Members of the University of Maine community gathered in the cold on Friday, Feb. 1, on the steps of the Raymond H. Fogler Library to witness the raising of the Black Lives Matter flag, an event which marked the beginning of Black History Month, also known as African American History Month, on campus.
Black History Month is celebrated around the nation during the entire month of February. UMaine held its first flag raising to commemorate the event in the spring of 2017.
The flag raising was followed by a gathering in the Memorial Union where members from the Black Student Union and UMaine’s Office of Multicultural Student Life spoke alongside Assistant Vice President and Senior Associate Dean of Students Kenda Scheele.
“This event represents bringing light to injustices surrounding the black community, particularly the injustices that are inflicted [by] the police,” Black Student Union President Taylor Bass said. “It is about unifying our campus in saying that we won’t stand for oppression of the black community, and that the University of Maine cares about their campus being a safe space for the black students that attend.”
Bass touched on the indifference and fears students of color experience every day on and off campus.
“[The event] recognized what has been done not only during Black History Month but instead the majority of the progress we have made outside February. It is to celebrate progress but also recognize the work left to be done,” Bass said to those in attendance.
Kirsten Daley, the previous president of the Black Student Union and a fourth-year anthropology student at UMaine, also recognized the significance of the flag.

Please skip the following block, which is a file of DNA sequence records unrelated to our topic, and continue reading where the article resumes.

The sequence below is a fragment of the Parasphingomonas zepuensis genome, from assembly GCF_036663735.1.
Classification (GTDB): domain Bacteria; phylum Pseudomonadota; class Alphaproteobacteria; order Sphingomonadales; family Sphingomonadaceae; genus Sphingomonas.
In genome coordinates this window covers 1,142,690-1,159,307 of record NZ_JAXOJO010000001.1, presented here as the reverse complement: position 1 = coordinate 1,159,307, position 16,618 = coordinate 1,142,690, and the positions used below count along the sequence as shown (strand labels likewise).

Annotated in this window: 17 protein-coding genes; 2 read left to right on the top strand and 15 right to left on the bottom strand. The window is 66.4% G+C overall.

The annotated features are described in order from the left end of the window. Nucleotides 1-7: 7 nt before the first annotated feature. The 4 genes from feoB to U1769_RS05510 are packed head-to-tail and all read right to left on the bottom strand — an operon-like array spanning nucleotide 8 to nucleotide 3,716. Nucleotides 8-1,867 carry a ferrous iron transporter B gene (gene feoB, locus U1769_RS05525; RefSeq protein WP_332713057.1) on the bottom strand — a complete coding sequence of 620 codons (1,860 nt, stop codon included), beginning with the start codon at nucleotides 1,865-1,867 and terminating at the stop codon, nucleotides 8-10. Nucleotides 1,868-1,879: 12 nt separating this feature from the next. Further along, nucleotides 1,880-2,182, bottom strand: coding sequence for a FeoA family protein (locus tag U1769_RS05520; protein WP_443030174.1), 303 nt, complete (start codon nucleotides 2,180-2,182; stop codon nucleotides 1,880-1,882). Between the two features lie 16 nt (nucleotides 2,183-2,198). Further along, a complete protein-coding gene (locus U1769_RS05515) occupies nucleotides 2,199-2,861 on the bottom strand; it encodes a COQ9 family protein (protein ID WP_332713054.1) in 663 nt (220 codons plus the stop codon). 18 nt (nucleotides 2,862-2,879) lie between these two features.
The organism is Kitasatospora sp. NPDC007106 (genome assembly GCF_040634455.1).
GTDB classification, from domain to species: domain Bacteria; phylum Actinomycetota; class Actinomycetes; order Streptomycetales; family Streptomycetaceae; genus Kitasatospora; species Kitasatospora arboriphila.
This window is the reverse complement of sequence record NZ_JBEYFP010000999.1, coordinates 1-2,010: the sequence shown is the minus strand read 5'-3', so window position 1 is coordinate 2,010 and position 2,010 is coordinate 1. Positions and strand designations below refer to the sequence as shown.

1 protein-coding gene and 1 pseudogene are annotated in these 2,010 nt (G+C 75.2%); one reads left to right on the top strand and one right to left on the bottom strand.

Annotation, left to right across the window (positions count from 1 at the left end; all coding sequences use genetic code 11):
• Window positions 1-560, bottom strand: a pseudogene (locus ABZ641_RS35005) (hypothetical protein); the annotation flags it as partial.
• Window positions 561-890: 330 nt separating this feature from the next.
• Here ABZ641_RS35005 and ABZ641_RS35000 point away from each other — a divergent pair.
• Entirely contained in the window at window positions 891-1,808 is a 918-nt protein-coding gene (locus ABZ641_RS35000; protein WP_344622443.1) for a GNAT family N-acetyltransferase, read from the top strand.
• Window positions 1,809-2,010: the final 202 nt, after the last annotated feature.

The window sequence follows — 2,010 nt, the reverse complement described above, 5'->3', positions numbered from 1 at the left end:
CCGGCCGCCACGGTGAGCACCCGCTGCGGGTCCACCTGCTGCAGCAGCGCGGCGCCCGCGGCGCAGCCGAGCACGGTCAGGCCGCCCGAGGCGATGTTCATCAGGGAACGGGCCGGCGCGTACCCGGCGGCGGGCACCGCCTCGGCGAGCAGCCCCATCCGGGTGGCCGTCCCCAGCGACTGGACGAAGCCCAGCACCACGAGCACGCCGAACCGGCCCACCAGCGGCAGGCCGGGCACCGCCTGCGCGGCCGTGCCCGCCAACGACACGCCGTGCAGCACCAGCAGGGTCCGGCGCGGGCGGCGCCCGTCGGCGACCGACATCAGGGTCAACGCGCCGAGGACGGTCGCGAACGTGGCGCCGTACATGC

“How disappointing would it be to look at a flag like this and think we are done,” Daley said.
Desiree Vargas, a student administrative aid for the Office of Multicultural Student Life, also spoke at the event and had a similar view on the importance of the raising of the Black Lives Matter flag.
“Raising the Black Lives Matter flag on campus today represents how much we still need freedom and justice for all black lives, including women and black LGBTQUIA folks who are often overlooked when celebrating Black History Month,” Vargas said.
Leila Rollins, the vice president of the Black Student Union and a second-year social work student at UMaine, said she is excited for the upcoming events at UMaine to celebrate Black History Month.
“I think Black History Month is a good time for not just reflection into our past but what we need to do moving forward,” Rollins said. “It’s always really encouraging to see how many students come out for it. It’s kinda cool to see how many people are there supporting you, supporting your cause, and celebrating a fun month.”
Amanda Laverdiere, a fourth-year psychology student has many friends involved in the Black Student Union and came to the flag raising to show her support.
“I think for UMaine specifically, we’re a very white-dominated campus and that really silences the voices of many people of color,” Laverdiere said. “And this allows them to show their history and show what should be happening when moving forward, and really gives them a greater voice to show their platform.”
Other students, such as Brianna Neely, a first-year mechanical engineering technology student, came to show support as well as for an opportunity to meet new people around campus.
“There [were] a lot of people there and I was very happy to see the crowd,” Neely said. “It just felt like a great community. Everyone was there for a great purpose.”
Black History Month will be celebrated at UMaine with 13 campus-wide events ranging from workshops, pop up panels, a soul food festival and trivia night.